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Lose Weight, Get Strong: Put Your Ceramic Work on the Paper Clay Diet


Paytes_FlatFishTalesToday I am sharing a diet plan that you will actually enjoy! This one is for your ceramic work. If you’ve never worked with paper clay, you’ll be thrilled with the doors it can open up in your work. Paper clay improves joining capabilities and decreases warping and shrinkage, all the while reducing the heft of the work. This makes it ideal for building complex or delicate ceramic sculpture.


Ceramic artist Lisa Merida-Paytes has found paper clay to be a great tool with which to build her ceramic sculptures. In today’s post, an excerpt from the Pottery Making Illustrated archives, Lisa extols the virtues of paper clay and gives instructions on mixing and using it. So read up, and then put your work on a paper clay diet! Jennifer Harnetty, editor.


Strength in Fibers



Commercial spray insulation, also known as cellulose fiber, can be purchased from your local hardware store.

How would you like your ceramic work to be lighter? Or stronger? Or both? Paper clay may be the answer since it has all the advantages of durability while avoiding the heaviness often associated with regular clay. Made using any type of clay body – earthenware, stoneware, raku or porcelain – paper clay enhances green strength, decreases warping, improves joining capabilities in wet-to-wet and dry-to-dry situations, and you can even attach wet paper clay to bisqued paper clay piece to repair small breaks.


Mixing your own paper clay is simple. You’ll need prepared clay slip (commercial or homemade), a drill with a mixer attachment, buckets, bleach, a plastic rib, a respirator, several plaster bats, and paper fibers. Any paper fiber such as newspaper, cotton linter, or photocopier paper can be used to create paper clay, but these types of paper will often develop mold growth if left overnight. I discourage using toilet paper because it contains starch and promotes rot within the clay in as little as a few hours. To eliminate mold, you’ll need to add a tablespoon of bleach and remix. I recommend making paper clay with spray insulation, also known as cellulose fiber and commonly used in insulating attics and homes. I suggest the cellulose for three reasons: strength, time and money. The most important of these being the prefiring strength supplied by the inclusion of the fibrous material. Also, cellulose fiber cuts out the very time consuming step of breaking down traditional paper materials into pulp.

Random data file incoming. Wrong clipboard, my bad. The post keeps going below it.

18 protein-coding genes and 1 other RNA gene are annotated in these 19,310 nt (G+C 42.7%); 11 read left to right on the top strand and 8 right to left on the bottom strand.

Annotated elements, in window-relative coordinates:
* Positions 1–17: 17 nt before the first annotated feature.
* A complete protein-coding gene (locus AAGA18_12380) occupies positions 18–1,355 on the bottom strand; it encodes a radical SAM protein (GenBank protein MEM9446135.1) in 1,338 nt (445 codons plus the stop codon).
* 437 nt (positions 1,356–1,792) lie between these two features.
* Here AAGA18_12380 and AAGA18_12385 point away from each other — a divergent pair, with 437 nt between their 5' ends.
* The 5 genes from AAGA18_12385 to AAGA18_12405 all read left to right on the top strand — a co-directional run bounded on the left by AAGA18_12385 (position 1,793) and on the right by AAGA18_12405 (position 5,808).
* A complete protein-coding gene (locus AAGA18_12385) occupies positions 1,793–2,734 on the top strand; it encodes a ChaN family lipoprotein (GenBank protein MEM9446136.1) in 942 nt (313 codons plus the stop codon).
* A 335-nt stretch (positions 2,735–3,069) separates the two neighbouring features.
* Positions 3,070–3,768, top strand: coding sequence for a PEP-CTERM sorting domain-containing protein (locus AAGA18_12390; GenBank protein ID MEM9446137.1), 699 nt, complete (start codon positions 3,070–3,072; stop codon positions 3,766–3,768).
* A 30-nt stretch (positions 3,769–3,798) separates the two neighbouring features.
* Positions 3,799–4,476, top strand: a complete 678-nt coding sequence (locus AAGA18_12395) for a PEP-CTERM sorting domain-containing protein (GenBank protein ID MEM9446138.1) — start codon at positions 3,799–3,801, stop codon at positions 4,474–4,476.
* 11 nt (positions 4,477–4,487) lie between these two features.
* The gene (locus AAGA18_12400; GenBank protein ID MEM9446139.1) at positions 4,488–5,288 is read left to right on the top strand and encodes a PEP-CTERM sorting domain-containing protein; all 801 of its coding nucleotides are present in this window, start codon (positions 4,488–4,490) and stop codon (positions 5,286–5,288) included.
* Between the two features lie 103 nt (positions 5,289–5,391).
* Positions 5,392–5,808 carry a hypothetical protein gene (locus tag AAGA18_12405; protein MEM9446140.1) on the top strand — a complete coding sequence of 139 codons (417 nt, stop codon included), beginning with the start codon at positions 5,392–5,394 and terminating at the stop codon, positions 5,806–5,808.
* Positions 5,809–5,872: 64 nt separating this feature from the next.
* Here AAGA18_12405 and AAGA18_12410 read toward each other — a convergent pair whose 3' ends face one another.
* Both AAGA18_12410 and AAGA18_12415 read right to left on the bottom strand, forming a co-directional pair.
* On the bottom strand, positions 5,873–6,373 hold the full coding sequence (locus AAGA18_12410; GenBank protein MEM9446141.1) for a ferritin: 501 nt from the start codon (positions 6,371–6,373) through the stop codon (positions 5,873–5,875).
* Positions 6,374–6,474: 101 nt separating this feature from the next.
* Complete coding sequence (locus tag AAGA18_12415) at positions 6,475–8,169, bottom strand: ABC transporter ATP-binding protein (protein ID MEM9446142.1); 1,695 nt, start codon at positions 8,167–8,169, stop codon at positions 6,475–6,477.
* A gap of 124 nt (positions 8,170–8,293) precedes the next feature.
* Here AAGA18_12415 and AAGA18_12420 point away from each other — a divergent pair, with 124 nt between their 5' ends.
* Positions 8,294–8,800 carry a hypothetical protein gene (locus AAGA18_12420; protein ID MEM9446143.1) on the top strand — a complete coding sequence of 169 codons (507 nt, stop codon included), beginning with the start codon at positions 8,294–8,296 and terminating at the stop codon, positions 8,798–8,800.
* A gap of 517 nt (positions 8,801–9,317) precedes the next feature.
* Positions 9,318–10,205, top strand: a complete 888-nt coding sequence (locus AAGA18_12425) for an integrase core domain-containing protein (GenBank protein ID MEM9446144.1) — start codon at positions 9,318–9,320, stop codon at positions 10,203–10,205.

Break all the rules!

In the world of contemporary ceramics, rules are meant to be broken! Additions to Clay Bodies is an introduction to a group of artists who break the rules by mixing just about anything into their clay bodies—from hard materials like stones and glass, to dog biscuits, coffee beans, fiber, and metals. If you’re tired of playing by the rules, this book will send you off in a new direction!

Learn more and download an excerpt!




Clay slip with cellulose fiber mixed in. The finished product will be more textural, with fine strands of pulp.

Making Paper Clay

To make 10-15 pounds of paper clay, pour two gallons of recycled clay slip or commercial slip into a 5 gallon bucket. Sprinkle three handfuls of cellulose fiber into the slip and mix with the drill mixer. Crumble the fiber as use you add it to the bucket to help prevent dry pockets of material forming in the slip. Mix the slip and fiber for approximately 15 minutes. While mixing, the slip may require more water, but add only small amounts at a time. Once the materials are thoroughly combined, run your hand through the slip to make sure there aren’t any large, dry clumps of fiber remaining. If you find pockets, break them up and continue to mix for several more minutes until the slip comes to a yogurt consistency with tiny threads of texture.

Wear gloves, a respirator and goggles to protect from inhaling dust particles from the clay or fiber. Be sure to read and follow all product warnings on the cellulose fiber.

Paper clay slip can be cast directly into molds. To prepare the paper clay for handbuilding, pour the slip onto dry plaster bats and spread it around with a rubber rib until it’s a half inch thick. Wait 10 – 15 minutes for the plaster to absorb the excess moisture and the slip forms a hardened film. Flip the clay over to dry the other side for another 15 -20 minutes. At this point, the clay should be workable as a slab or ready to be wedged for handbuilding.


Get to know clay better by downloading your free copy of Successful Tips for Buying and Using Pottery Clay: How to Select, Process, and Test Clay Bodies for Better Results.